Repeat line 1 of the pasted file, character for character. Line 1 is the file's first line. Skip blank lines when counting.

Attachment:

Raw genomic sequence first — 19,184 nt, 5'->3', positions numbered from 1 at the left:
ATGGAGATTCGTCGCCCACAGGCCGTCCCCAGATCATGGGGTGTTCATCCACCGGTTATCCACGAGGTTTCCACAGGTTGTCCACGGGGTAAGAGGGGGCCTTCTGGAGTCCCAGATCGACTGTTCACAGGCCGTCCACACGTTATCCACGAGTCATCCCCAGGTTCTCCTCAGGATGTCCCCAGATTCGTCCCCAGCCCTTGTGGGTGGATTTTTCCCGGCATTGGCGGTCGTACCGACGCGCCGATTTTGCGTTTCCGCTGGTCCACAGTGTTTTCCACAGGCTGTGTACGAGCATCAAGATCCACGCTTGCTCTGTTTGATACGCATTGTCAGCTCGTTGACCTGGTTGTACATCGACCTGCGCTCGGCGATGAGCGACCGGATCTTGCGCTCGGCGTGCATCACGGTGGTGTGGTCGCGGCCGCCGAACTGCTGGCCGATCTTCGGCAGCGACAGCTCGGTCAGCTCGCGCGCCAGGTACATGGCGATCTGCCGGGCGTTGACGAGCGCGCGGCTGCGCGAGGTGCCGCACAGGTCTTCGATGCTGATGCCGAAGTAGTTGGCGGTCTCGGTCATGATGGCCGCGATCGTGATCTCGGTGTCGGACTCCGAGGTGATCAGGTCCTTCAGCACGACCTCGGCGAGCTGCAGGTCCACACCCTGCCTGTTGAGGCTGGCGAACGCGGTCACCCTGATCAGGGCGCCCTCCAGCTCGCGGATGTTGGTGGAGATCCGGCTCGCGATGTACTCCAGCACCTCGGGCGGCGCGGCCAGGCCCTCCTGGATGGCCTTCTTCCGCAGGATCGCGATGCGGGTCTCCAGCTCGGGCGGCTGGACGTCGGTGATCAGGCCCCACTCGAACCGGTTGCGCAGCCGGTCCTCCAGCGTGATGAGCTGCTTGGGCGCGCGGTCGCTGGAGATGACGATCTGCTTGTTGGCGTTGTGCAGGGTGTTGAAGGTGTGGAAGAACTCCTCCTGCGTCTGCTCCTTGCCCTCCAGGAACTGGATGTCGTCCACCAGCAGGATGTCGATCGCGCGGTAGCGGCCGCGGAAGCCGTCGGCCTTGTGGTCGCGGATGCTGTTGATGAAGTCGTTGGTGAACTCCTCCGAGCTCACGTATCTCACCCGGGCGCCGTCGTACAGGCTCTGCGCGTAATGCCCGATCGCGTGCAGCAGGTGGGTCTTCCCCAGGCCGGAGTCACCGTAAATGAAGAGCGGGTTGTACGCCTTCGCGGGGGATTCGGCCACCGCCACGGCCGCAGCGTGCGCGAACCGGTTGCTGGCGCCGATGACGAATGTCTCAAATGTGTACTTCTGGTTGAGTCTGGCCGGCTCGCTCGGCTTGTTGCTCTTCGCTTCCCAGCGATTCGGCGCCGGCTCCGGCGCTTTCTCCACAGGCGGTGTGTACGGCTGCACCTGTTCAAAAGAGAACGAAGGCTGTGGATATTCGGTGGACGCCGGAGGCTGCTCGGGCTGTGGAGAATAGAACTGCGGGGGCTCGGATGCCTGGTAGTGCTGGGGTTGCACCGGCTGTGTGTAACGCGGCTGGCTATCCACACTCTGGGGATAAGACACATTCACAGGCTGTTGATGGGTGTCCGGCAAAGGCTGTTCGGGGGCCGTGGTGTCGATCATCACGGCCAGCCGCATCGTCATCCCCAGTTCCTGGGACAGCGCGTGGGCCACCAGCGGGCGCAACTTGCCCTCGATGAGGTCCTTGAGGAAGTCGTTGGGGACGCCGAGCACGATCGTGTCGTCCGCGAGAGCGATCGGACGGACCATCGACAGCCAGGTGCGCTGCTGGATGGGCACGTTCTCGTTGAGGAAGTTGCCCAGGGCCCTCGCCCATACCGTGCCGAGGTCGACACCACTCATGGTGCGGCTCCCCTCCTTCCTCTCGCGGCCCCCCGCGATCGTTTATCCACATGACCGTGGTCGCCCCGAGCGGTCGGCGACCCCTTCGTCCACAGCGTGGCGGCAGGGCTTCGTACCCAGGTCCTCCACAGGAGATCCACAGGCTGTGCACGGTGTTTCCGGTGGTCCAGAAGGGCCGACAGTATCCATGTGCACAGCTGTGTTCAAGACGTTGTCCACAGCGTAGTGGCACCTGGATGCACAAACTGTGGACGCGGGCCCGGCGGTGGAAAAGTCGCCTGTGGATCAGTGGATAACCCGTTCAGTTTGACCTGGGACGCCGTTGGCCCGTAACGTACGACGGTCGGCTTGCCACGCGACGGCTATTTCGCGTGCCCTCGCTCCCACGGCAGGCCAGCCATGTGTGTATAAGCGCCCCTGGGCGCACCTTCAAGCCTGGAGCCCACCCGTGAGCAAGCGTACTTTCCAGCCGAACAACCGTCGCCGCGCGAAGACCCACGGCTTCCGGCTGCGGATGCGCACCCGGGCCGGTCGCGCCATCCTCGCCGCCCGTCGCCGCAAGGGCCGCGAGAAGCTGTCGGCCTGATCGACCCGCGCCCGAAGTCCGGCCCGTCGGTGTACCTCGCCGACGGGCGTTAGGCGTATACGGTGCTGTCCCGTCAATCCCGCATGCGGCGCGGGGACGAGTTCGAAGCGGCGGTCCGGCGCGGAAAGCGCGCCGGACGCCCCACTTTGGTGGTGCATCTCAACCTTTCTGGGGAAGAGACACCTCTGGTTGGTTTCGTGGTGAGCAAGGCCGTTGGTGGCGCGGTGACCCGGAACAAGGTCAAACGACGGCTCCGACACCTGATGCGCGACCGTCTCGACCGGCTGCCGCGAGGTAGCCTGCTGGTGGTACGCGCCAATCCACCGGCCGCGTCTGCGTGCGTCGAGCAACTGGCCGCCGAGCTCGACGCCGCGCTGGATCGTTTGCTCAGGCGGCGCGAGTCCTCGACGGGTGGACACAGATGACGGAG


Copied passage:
Raw genomic sequence first — 19,184 nt, 5'->3', positions numbered from 1 at the left: